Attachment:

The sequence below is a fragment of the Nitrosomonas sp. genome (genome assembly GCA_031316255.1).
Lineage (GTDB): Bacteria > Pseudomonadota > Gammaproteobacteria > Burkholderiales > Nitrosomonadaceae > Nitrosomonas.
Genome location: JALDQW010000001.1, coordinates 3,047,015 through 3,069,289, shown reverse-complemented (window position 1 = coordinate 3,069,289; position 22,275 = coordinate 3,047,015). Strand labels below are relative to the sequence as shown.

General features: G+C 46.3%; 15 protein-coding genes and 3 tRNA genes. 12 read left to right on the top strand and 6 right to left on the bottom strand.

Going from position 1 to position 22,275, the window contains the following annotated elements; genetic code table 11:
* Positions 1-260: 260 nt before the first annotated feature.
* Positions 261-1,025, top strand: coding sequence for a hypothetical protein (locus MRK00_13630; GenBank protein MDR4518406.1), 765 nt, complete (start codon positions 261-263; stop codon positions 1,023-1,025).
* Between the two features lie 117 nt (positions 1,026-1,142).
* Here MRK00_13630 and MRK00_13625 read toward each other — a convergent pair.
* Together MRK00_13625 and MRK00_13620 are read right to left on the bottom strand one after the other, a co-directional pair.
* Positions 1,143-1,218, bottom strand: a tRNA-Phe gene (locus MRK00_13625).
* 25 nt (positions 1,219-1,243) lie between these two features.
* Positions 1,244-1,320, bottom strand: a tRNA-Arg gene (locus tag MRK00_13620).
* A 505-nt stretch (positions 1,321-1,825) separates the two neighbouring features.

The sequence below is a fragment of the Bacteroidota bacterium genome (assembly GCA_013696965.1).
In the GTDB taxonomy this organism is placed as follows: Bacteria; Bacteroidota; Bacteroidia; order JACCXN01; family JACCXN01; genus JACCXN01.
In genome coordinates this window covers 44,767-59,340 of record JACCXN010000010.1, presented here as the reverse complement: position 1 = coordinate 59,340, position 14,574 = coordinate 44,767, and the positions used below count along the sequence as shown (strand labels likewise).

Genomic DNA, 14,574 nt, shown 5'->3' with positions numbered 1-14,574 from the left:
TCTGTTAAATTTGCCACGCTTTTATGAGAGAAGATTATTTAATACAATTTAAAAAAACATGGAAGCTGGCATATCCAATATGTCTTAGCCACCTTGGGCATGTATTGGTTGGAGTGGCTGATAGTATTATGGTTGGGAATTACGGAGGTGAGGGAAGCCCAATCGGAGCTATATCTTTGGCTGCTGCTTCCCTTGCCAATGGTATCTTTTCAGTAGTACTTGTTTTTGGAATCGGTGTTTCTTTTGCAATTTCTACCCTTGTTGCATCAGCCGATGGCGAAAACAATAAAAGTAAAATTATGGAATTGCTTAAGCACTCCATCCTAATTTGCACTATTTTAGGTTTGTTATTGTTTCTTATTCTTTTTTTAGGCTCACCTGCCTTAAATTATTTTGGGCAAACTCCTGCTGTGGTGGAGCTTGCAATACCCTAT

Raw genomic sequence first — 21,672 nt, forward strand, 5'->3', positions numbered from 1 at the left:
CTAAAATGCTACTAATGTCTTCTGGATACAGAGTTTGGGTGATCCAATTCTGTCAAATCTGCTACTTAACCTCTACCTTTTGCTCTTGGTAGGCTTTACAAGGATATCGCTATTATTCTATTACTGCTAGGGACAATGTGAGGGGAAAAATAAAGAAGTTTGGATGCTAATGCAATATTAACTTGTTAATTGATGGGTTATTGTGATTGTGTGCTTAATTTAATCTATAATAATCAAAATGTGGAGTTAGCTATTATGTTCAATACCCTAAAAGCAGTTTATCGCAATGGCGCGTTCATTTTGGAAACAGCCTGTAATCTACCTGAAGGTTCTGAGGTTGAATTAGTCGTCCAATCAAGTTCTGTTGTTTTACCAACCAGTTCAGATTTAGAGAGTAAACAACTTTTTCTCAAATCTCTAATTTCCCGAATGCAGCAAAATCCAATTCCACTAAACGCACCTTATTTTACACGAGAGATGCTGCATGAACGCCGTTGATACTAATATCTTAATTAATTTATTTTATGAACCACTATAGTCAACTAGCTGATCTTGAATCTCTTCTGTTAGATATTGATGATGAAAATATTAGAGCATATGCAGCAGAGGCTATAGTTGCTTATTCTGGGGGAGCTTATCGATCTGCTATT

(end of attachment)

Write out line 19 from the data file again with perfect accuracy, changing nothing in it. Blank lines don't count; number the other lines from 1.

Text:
TCTGTTAAATTTGCCACGCTTTTATGAGAGAAGATTATTTAATACAATTTAAAAAAACATGGAAGCTGGCATATCCAATATGTCTTAGCCACCTTGGGCATGTATTGGTTGGAGTGGCTGATAGTATTATGGTTGGGAATTACGGAGGTGAGGGAAGCCCAATCGGAGCTATATCTTTGGCTGCTGCTTCCCTTGCCAATGGTATCTTTTCAGTAGTACTTGTTTTTGGAATCGGTGTTTCTTTTGCAATTTCTACCCTTGTTGCATCAGCCGATGGCGAAAACAATAAAAGTAAAATTATGGAATTGCTTAAGCACTCCATCCTAATTTGCACTATTTTAGGTTTGTTATTGTTTCTTATTCTTTTTTTAGGCTCACCTGCCTTAAATTATTTTGGGCAAACTCCTGCTGTGGTGGAGCTTGCAATACCCTAT